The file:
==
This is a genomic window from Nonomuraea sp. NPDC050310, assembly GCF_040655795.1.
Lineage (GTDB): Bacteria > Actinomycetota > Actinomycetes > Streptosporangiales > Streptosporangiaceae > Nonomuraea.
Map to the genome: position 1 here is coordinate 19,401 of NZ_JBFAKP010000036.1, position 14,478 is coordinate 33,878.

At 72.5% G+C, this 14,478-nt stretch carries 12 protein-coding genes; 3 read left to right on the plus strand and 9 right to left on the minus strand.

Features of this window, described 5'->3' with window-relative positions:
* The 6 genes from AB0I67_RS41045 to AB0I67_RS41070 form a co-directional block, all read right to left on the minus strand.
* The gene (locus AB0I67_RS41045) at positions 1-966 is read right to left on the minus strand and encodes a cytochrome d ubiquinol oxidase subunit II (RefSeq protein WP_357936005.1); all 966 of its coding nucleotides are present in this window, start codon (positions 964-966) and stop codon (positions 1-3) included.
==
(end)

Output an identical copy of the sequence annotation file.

This is a genomic window from Nonomuraea sp. NPDC050310, assembly GCF_040655795.1.
Lineage (GTDB): Bacteria > Actinomycetota > Actinomycetes > Streptosporangiales > Streptosporangiaceae > Nonomuraea.
Map to the genome: position 1 here is coordinate 19,401 of NZ_JBFAKP010000036.1, position 14,478 is coordinate 33,878.

At 72.5% G+C, this 14,478-nt stretch carries 12 protein-coding genes; 3 read left to right on the plus strand and 9 right to left on the minus strand.

Features of this window, described 5'->3' with window-relative positions:
* The 6 genes from AB0I67_RS41045 to AB0I67_RS41070 form a co-directional block, all read right to left on the minus strand.
* The gene (locus AB0I67_RS41045) at positions 1-966 is read right to left on the minus strand and encodes a cytochrome d ubiquinol oxidase subunit II (RefSeq protein WP_357936005.1); all 966 of its coding nucleotides are present in this window, start codon (positions 964-966) and stop codon (positions 1-3) included.